ISTANBUL — The death of Iran’s top military strategist and, arguably, its second-most powerful man in a US drone attack raised tensions in the Middle East and rattled Tehran’s proxy strategy as well as its approach towards Washington’s policies in the region.
Iranian Major-General Qassem Soleimani, head of the elite al-Quds Force, was killed early January 3 in a US drone strike on his convoy near Baghdad International Airport. Top Iraqi militia commander Abu Mahdi al-Muhandis was also killed. Fears of a military confrontation between Iran and the United States drove oil prices up nearly $3 a barrel.
Soleimani, 62, was the brains behind an aggressive power drive by Iran that expanded Tehran’s interventions in Iraq, Syria and Lebanon and sharpened conflicts with US allies, including Saudi Arabia and the United Arab Emirates but also Israel.
Al-Quds Force was instrumental in saving Syrian President Bashar Assad from defeat in the first years of the Syrian civil war and cementing Iran’s influence in Iraq by taking part in the campaign to drive back the Islamic State but also directing attacks against US interests in the region.
US President Donald Trump said Soleimani was killed “to stop a war,” not start one. The Iranian general had been plotting “imminent and sinister” attacks. At the Pentagon, US Army General Mark Milley, chairman of the Joint Chiefs of Staff, said the United States had “compelling, clear, unambiguous intelligence” of Soleimani plotting violent acts. The US military is sending nearly 3,000 additional troops to Kuwait to defend American interests against potential Iranian revenge attacks.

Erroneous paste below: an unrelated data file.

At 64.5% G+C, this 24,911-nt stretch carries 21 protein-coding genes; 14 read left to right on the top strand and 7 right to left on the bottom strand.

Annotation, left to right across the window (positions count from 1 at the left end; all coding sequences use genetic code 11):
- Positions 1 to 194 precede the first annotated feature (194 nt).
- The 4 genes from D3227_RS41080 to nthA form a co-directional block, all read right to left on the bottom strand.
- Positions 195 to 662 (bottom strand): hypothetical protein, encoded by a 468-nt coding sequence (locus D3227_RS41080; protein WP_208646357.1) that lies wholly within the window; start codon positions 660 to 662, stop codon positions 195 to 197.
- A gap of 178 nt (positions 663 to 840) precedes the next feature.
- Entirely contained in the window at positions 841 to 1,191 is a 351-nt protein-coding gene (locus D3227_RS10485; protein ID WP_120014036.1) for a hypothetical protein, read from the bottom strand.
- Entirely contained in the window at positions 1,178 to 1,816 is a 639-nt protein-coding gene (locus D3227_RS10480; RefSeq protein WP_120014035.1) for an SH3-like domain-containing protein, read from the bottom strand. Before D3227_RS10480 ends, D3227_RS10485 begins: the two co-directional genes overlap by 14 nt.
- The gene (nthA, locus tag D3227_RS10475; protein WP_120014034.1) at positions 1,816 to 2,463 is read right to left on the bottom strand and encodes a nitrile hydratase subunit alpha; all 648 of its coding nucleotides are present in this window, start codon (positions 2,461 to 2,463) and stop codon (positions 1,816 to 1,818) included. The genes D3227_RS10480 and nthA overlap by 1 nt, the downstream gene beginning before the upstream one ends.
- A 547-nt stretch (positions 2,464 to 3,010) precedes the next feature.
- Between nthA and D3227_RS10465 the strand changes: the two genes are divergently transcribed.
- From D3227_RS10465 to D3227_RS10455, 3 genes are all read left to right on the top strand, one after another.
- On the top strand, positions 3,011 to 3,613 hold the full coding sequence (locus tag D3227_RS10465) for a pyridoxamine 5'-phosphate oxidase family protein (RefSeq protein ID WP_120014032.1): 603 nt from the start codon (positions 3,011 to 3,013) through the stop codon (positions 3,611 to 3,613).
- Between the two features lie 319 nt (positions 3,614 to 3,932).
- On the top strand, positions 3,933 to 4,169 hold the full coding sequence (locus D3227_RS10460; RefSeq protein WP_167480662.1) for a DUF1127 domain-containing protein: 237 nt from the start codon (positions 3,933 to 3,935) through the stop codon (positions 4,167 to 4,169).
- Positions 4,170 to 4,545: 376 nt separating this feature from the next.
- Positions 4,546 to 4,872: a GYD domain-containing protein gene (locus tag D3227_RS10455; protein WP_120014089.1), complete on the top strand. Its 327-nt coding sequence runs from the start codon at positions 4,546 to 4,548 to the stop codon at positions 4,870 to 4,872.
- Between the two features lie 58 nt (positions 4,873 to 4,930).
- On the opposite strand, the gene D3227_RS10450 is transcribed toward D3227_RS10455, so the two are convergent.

Trump also proposed negotiations with Tehran, writing on Twitter that the time was right for Iran to agree to talks with his administration. “Iran never won a war, but never lost a negotiation!” he said.
Tehran vowed retaliation, with Iranian Supreme Leader Ayatollah Ali Khamenei threatening “severe revenge.” Khamenei called for three days of national mourning and appointed Soleimani’s deputy, Brigadier-General Esmail Qaani, to replace him as al-Quds Force commander.
Analysts said the Iranian regime, whose political encroachment was rejected by demonstrators in Iraq and Lebanon, had its back to the wall.
“This is nothing short of a declaration of war to a cornered country that has increasingly less to lose,” Ali Vaez, the director of the Iran Programme at the International Crisis Group, wrote on Twitter. “The risks of miscalculation are at an all-time high.”
“The US might have to counterattack depending on what Iran does, which could trigger an escalatory cycle that could easily spiral out of control,” he said.
Iraq’s Popular Mobilisation Forces umbrella grouping of mostly Iran-backed paramilitary groups said January 3 that air strikes near Camp Taji had killed six people and critically wounded three but the US-led coalition fighting the Islamic State said it did not launch the attacks.
Soleimani’s death is a serious setback for Iran’s strategy to use proxies and the principle of “plausible deniability” in its confrontation with the United States over Tehran’s nuclear programme and aggressive regional stance. That strategy has limited Iranian losses and allowed Tehran to keep negotiation channels open with Japan, Russia and Europe.
Deniability may no longer be an option for Iran, however. The death of a US military contractor in a missile attack by Iran-backed militiamen in northern Iraq triggered US air strikes, which led to violent protests at the US Embassy in Baghdad. The Pentagon said Soleimani “approved” the protests. Conventional warfare is likely to be more costly for Iran now that the deniability that comes with acts of sabotage and terrorism is no more an option.
Hassan Hassan, director of the Non-State Actors Programme, Centre for Global Policy in Washington, said Iran had become “too comfortable” in recent months because the United States did not respond decisively to Iranian provocations. As an example, Soleimani “moved around feeling invincible,” he wrote on Twitter.
“Iran has overplayed its hand,” Hassan added.
Thomas Seibert is an Arab Weekly contributor in Istanbul.
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